The manufacture of items destined for use in the nuclear sector involves challenging fabrication issues in a wide range of materials. Applications range from the manufacture of the fuel elements and associated equipment to the decommissioning of aged plant and safe disposal of nuclear waste.
In all areas, welding must be of a high standard so as to produce joints that will meet the exacting demands of nuclear service. TWI has experience of working with the nuclear industry to ensure that welds meet the required standards.
However, our work goes beyond welding as, for example, we were awarded a contract by the Nuclear Decommissioning Authority in 2009 to demonstrate the capabilities of lasers for surface removal of contaminated concrete structures and size reduction of vessels and pipe work. The project was completed successfully in March 2010. As a consequence of the interest generated by this work within the nuclear industry, particularly with respect to the cutting results, TWI demonstrated additional capabilities to cut thick section materials and as well as to cut underwater.
Nuclear power plants produce highly radioactive nuclear materials. These nuclear industrial waste streams remain hazardous for thousands of years, meaning that nuclear waste management is important for any nuclear facility. Radioactive materials can be stored away either at nuclear sites or off site using techniques such as geologic repositories and dry casks.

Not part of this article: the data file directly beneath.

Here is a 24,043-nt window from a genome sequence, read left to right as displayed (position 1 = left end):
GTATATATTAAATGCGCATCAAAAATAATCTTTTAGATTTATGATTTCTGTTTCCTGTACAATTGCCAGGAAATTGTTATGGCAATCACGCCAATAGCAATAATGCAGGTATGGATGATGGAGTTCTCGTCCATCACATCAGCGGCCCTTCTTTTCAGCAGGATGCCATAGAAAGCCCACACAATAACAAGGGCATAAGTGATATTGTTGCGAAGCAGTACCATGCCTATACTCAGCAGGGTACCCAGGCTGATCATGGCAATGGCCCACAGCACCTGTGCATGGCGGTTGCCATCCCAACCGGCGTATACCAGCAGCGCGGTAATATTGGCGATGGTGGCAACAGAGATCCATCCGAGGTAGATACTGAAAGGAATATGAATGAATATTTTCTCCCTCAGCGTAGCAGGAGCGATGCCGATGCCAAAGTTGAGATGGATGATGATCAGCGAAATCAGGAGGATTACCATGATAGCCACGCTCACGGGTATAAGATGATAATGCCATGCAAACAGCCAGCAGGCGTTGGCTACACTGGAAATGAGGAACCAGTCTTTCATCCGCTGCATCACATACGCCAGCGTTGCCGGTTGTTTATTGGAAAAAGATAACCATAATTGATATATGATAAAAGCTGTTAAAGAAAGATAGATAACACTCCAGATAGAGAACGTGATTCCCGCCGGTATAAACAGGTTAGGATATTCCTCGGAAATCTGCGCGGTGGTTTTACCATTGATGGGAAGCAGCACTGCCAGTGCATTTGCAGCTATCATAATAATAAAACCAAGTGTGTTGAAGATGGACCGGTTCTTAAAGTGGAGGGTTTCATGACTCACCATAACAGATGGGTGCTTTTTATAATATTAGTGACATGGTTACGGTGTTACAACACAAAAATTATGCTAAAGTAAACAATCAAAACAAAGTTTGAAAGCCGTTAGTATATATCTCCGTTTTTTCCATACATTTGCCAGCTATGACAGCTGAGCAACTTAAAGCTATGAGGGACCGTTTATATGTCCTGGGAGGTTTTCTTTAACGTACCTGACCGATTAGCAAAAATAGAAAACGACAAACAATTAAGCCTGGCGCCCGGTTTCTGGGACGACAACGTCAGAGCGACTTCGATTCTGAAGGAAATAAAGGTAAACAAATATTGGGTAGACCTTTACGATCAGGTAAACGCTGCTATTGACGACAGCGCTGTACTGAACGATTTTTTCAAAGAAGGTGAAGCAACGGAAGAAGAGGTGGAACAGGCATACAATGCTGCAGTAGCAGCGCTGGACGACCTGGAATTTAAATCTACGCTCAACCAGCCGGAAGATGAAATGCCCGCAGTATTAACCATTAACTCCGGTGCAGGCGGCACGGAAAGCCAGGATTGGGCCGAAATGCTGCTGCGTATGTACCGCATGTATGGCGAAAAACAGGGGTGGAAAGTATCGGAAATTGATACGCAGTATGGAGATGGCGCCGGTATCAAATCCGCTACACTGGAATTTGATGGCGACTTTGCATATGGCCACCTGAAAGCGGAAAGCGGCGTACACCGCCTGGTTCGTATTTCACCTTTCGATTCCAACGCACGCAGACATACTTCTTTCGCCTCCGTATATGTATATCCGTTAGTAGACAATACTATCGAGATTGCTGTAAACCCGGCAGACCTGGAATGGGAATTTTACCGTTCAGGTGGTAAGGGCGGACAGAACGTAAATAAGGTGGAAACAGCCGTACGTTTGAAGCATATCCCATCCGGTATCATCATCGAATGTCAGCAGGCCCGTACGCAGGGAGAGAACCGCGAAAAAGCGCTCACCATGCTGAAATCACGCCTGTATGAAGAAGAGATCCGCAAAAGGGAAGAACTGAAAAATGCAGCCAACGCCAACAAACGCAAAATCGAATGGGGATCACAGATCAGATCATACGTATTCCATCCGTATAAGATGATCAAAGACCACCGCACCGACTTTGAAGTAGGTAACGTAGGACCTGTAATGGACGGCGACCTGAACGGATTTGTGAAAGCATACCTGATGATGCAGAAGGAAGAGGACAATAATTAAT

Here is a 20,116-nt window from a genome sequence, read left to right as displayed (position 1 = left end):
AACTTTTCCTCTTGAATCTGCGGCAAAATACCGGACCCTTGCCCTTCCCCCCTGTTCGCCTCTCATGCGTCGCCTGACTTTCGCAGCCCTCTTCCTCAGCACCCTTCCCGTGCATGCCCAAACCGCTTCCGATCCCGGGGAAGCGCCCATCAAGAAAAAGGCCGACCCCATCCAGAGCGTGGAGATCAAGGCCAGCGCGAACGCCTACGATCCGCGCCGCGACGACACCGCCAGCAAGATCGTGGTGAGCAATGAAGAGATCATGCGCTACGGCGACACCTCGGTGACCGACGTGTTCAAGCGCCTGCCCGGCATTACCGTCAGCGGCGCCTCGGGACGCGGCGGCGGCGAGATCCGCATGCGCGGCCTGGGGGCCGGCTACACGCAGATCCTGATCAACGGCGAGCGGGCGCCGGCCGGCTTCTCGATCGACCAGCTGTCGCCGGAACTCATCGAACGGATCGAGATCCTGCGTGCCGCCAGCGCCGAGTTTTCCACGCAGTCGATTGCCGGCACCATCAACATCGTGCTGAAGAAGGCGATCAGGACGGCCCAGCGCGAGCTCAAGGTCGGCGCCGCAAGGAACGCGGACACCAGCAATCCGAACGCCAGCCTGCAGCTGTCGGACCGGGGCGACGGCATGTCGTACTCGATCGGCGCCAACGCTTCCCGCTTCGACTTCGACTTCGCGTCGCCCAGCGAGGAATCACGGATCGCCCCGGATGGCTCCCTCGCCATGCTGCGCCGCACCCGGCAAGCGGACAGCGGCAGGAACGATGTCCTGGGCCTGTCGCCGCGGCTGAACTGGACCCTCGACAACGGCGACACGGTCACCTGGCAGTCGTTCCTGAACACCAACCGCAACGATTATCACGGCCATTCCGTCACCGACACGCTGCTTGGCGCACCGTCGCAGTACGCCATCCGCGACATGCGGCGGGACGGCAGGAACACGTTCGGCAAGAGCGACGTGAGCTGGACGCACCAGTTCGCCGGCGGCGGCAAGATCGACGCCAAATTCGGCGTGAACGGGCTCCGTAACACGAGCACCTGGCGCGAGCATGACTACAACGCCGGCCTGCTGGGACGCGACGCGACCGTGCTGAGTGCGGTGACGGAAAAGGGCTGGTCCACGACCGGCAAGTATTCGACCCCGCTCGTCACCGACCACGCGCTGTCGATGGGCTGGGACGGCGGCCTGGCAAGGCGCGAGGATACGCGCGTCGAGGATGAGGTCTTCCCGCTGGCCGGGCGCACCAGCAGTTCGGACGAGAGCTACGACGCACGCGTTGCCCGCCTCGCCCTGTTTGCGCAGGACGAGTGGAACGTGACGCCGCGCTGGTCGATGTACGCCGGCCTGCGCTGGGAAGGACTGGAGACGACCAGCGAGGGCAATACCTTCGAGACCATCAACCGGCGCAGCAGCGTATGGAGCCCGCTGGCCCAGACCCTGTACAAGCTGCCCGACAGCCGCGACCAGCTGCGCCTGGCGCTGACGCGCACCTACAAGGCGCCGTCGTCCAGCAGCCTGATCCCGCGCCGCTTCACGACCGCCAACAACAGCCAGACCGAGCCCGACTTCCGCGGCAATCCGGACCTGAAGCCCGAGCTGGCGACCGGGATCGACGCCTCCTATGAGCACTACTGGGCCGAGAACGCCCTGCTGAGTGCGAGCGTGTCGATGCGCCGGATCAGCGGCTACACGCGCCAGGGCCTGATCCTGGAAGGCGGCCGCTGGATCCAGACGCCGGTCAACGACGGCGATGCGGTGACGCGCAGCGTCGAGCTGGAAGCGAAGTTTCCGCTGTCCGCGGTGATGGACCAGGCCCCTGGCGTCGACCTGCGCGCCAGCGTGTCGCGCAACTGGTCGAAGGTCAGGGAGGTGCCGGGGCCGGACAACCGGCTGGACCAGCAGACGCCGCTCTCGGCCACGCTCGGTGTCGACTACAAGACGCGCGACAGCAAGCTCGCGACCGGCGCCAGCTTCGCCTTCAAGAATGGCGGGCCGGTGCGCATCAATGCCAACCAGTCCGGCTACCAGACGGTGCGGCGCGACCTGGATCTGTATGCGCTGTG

Disposal of spent nuclear fuel and other radioactive waste, particularly if it is high level, requires remote handling and long-term exclusion of the material from the biosphere by encapsulation and shielding. The latter is often achieved by sealing the waste material in metallic (often stainless steel) canisters specially chosen to survive very long-term storage (up to 100,000 years) in a deep geological repository. TWI has unique global experience of the materials, design and fabrication aspects of nuclear waste containers used for this purpose.
Safely disposing of nuclear materials is also an important part of the wider world nuclear decommissioning process. Decommissioning involves the cleaning up of radioactive material and the organised and progressive demolition of a nuclear plant.
The International Atomic Energy Agency defines three options for decommissioning a nuclear installation:
- Immediate Dismantling (Early Site Release/Decon in the United States).
- Safe Enclosure (postponing the final decommissioning)
- Entombment/Entomb (any remaining radioactive material remains on-site indefinitely)
The total cost of decommissioning nuclear power reactors can be high, which has led to international collaboration between bodies such as the United States Department of Energy, the Nuclear Energy Agency and the European Atomic Energy Community to share knowledge, reduce cost and improve safety within the bounds of regulatory control.
As an independent organisation, TWI can assist our Industrial Members with key aspects of nuclear decommissioning and long lived radioactive waste management.
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